Aunt Wilma’s Dill Pickles
I remember my Aunt Wilma as a very vibrant and happy person. She always seemed to be laughing when I saw her. I thought she was so pretty, and I still do. She is in her 90’s now, but she still has the same sort of sideways smile and laughs so easily. She made the decision a couple of years ago to move into an assisted living apartment because she was “beginning to forget things.”
I was looking through all the old photos and pictures of the signs from the war effort from GRIT and Capper’s Farmer on Facebook, and it reminded me of all the historic things this woman has seen in her lifetime. And even though she thinks she is “forgetting too many things,” there are so many things she still remembers.
My Aunt Wilma many years ago.
My husband and one of my cousins were visiting with her one day and talking about things that had happened when she was raising her children. Little things, that at the time were probably very big deals, all seemed so funny now. We talked about raising children and gardens, and about canning and cooking, and all the work that girls do not need to know about now and all of a sudden she says, “I made ketchup once, and by golly, I’m not going to do that again!” It made me wonder how much more work there would be making catsup than baking bread. Or maybe, the difference between making a quilt, or just sewing a dress together. The only one of these three activities I have not accomplished is the catsup part, so I do know there is some work in putting a quilt together and baking bread.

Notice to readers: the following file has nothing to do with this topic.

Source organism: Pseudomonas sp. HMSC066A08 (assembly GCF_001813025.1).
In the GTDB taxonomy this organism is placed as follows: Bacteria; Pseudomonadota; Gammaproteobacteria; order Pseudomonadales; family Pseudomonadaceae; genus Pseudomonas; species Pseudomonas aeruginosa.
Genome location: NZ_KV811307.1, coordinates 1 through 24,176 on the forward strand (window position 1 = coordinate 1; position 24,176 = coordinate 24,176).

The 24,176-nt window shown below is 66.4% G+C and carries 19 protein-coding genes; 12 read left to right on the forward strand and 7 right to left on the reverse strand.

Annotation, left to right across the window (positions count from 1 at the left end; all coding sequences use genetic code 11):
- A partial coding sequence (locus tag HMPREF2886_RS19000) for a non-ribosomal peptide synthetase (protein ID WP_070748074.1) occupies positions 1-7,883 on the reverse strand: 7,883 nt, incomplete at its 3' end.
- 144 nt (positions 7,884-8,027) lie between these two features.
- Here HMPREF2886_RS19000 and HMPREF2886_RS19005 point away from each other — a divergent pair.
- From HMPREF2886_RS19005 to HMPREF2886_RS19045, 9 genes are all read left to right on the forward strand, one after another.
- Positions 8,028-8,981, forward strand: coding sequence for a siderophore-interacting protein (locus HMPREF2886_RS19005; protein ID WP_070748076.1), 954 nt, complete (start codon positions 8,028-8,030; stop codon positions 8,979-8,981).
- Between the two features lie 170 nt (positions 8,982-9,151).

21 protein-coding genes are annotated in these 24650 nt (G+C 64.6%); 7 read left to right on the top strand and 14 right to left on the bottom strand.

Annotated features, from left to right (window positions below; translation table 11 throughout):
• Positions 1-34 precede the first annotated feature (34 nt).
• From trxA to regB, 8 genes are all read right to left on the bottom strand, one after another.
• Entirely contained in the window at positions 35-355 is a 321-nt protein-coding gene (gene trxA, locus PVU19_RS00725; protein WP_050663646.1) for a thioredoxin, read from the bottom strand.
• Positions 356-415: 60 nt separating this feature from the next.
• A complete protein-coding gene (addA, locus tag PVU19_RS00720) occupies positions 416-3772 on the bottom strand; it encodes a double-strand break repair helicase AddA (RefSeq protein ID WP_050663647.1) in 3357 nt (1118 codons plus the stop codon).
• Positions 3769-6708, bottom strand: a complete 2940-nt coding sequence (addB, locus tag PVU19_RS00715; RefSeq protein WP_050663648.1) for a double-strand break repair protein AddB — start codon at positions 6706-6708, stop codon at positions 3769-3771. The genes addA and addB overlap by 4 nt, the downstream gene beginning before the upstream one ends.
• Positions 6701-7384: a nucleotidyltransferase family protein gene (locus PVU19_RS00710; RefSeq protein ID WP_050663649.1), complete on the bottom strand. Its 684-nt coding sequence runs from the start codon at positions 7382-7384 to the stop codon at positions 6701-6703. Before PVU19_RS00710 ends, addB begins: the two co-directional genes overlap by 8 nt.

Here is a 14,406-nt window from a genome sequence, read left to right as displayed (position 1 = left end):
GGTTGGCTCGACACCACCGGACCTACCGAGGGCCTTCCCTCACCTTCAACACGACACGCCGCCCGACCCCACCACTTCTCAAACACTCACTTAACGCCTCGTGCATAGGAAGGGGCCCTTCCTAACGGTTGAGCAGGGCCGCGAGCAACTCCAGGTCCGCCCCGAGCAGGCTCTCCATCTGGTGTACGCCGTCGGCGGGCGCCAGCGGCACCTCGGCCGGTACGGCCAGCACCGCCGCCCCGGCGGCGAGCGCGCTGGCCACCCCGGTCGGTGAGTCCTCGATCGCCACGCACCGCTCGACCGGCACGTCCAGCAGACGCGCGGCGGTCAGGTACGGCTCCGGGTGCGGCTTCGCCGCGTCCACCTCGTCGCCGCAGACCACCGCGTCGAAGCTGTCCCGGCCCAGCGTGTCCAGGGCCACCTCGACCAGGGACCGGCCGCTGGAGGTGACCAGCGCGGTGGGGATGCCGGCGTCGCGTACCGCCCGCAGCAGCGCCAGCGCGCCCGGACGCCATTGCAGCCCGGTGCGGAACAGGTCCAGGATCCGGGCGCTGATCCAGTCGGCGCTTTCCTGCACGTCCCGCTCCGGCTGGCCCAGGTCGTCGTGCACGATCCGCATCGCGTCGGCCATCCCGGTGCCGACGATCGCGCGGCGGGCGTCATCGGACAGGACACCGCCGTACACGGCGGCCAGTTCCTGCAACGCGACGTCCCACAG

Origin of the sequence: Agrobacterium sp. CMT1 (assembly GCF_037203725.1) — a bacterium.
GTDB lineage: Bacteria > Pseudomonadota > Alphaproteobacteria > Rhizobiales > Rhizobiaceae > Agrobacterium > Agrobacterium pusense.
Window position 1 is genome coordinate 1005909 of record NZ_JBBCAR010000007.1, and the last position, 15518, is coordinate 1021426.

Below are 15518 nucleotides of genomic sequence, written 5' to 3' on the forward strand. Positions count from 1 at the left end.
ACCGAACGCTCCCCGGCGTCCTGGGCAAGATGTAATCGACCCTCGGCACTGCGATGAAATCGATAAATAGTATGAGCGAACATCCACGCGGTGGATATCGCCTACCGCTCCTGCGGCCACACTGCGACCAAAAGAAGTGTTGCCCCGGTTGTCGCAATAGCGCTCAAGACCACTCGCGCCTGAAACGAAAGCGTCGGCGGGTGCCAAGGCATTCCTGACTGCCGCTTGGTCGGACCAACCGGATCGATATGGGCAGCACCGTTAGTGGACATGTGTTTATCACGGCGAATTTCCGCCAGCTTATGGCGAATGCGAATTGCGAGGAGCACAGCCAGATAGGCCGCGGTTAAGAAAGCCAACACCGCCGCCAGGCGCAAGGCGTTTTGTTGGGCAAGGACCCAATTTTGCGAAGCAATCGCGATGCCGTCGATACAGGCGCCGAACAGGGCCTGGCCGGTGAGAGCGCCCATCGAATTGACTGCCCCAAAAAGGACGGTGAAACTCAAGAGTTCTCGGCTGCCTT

I still wondered how hard it would be. (After all, I do make my own tomato sauce.) Most of the work to that is watching the tomatoes boil away on the stove. So I decided to ask her why it was so hard to make “ketchup.” She only smiled and shook her head before she giggled. She explained about all the work it took to take care of a house and try to work while you did all that “in those days.” She told more stories about moving across the state with her young son in tow, and how she managed to just “stop at the right place at the right time” and landed herself a job when she arrived in her new home town. But, you know, she never did explain to me what was so hard about making catsup. I did get her to tell me how she made dill pickles, though. And if that was any indication of how she made her “ketchup,” I think I understand a little.
Her recipe for pickles went something like this – “Well, you alternate putting your cukes in the jars with the dill. Your jars should already be sitting in the canner in boiling water, but not enough water to overflow into the jars. Then you make your syrup with water and cider vinegar and pour over the cukes and the dill in the jars. Make sure you have the cukes in the jars nice and tight. But not too tight, now! When that’s done you take your jars out of the canner, wipe the rims so as not to have anything on them, and then seal your jars. Just set them aside. You don’t want to cook them any further.”
Well, I decided to try her recipe for dill pickles this year. I have no clue how much dill to use, but hey, I gave it a shot! It’s going to seem like a shame to open them, they look so pretty here.
Aunt Wilma’s Dill Pickles
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